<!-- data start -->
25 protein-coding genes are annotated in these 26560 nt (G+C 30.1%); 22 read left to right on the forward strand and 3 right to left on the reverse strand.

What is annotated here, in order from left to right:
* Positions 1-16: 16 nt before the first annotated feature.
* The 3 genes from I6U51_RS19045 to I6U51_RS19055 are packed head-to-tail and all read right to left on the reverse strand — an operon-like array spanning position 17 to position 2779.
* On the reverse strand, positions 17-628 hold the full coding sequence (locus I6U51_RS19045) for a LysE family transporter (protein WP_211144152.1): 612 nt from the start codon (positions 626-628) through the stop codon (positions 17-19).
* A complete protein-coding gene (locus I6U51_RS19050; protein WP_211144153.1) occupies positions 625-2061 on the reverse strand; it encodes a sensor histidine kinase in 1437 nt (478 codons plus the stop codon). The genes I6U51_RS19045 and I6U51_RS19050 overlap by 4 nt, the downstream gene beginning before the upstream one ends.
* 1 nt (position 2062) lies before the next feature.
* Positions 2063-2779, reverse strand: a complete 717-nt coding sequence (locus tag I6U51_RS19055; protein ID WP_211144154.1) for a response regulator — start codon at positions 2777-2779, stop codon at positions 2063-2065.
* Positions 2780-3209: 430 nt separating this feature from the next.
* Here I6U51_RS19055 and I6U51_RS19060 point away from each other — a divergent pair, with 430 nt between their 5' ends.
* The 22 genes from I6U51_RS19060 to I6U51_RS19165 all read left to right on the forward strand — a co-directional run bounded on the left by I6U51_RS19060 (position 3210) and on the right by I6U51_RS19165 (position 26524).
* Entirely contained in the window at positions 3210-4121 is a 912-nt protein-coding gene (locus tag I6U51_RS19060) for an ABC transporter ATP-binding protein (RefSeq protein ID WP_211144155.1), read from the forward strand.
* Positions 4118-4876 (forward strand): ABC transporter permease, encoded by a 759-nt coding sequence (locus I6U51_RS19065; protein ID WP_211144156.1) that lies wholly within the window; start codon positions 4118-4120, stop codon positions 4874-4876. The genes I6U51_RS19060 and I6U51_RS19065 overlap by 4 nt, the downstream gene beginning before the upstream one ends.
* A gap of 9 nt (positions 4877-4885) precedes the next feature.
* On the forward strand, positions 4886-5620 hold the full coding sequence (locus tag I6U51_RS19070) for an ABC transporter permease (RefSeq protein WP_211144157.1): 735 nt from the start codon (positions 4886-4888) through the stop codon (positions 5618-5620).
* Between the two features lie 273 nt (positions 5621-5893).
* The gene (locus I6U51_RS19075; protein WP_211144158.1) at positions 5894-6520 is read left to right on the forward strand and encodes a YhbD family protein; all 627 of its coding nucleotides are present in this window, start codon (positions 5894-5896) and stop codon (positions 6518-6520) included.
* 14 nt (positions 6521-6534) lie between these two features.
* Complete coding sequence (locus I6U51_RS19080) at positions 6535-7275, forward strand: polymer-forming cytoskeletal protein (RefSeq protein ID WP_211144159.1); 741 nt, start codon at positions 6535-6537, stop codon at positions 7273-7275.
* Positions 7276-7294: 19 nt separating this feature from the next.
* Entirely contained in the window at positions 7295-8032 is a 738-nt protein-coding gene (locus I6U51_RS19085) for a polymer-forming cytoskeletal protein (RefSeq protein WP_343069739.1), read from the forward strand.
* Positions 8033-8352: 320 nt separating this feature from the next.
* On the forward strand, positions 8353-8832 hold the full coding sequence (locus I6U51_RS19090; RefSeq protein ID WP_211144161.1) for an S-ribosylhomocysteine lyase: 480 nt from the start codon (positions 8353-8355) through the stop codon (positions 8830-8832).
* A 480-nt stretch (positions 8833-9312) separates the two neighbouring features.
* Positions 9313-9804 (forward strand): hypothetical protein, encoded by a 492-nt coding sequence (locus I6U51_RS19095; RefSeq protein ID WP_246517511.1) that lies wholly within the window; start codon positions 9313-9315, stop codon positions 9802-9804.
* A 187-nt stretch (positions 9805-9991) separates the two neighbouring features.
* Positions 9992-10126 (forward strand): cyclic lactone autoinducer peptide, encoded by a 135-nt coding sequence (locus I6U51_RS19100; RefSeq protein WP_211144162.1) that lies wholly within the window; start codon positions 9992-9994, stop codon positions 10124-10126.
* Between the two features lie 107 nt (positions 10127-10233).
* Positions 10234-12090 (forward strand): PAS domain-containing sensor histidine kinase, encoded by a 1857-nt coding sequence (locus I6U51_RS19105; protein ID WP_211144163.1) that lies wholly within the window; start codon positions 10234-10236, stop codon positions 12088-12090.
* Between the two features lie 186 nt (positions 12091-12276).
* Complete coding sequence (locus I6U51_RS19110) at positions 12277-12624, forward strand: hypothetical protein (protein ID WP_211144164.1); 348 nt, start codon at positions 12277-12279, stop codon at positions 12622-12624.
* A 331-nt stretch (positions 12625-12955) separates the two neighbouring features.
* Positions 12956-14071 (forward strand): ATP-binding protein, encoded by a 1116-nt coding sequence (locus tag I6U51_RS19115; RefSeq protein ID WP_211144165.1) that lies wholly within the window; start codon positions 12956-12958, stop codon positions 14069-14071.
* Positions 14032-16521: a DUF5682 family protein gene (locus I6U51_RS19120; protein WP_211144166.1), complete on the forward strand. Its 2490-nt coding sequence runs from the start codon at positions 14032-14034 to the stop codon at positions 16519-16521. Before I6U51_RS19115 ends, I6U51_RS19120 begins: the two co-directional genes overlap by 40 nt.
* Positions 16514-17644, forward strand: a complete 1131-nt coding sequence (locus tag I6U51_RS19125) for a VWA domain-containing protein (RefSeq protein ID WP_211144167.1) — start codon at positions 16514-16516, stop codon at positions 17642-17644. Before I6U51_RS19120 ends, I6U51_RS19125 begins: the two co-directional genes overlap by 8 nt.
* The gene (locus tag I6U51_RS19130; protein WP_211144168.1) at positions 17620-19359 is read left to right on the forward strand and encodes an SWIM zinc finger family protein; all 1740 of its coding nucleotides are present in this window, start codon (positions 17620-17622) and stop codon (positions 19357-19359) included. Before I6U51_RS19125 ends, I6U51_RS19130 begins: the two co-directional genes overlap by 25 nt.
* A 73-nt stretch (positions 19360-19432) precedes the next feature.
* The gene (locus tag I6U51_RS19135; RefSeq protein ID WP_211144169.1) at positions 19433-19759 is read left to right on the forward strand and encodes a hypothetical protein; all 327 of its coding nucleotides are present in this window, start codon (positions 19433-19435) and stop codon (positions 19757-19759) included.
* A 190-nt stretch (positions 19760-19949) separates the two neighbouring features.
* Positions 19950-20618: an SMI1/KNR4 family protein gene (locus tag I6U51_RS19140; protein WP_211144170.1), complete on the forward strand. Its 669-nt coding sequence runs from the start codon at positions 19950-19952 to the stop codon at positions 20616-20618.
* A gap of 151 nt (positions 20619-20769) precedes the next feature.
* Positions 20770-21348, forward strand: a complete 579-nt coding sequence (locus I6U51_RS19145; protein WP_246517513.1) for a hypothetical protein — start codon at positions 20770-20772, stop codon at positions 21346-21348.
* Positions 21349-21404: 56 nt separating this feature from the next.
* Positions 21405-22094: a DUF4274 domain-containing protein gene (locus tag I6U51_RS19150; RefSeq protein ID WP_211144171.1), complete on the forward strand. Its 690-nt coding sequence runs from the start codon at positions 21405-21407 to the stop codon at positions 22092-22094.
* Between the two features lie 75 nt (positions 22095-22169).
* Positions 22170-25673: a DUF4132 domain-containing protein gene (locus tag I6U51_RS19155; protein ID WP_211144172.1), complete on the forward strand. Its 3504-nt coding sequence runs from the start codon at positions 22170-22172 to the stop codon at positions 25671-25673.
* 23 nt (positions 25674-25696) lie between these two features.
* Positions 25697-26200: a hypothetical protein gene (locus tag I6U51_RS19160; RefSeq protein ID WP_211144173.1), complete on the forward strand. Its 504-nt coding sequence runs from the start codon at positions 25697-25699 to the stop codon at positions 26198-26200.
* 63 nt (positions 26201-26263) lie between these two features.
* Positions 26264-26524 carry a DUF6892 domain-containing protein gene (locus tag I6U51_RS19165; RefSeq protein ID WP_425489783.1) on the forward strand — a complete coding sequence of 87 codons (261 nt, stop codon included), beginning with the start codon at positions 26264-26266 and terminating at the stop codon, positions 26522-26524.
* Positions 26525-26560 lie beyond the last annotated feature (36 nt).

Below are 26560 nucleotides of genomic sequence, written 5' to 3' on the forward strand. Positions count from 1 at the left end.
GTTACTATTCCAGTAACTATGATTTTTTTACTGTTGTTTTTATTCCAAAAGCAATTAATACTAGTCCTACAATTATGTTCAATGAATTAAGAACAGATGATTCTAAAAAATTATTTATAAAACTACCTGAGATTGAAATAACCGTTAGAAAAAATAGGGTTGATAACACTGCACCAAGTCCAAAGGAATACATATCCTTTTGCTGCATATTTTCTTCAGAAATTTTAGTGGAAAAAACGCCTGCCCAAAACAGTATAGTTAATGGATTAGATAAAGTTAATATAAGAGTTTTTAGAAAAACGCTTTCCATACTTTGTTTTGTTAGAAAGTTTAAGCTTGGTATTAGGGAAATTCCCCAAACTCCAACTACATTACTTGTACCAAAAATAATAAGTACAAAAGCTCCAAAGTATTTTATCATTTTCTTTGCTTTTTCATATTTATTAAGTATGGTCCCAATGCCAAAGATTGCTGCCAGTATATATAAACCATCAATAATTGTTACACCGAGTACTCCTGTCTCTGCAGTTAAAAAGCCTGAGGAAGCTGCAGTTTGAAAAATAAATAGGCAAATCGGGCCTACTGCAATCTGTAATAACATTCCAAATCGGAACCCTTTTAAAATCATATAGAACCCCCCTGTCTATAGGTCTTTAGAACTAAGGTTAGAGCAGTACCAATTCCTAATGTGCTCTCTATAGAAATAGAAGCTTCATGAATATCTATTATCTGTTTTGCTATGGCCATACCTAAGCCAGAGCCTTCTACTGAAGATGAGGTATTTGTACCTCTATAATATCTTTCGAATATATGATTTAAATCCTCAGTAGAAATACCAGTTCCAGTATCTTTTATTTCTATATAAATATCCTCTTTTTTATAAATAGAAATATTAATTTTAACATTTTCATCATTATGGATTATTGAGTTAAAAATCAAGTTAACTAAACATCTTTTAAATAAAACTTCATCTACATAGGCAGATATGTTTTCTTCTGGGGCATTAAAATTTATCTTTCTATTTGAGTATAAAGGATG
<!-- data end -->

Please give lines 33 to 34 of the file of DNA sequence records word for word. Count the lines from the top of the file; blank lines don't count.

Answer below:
* Positions 12956-14071 (forward strand): ATP-binding protein, encoded by a 1116-nt coding sequence (locus tag I6U51_RS19115; RefSeq protein ID WP_211144165.1) that lies wholly within the window; start codon positions 12956-12958, stop codon positions 14069-14071.
* Positions 14032-16521: a DUF5682 family protein gene (locus I6U51_RS19120; protein WP_211144166.1), complete on the forward strand. Its 2490-nt coding sequence runs from the start codon at positions 14032-14034 to the stop codon at positions 16519-16521. Before I6U51_RS19115 ends, I6U51_RS19120 begins: the two co-directional genes overlap by 40 nt.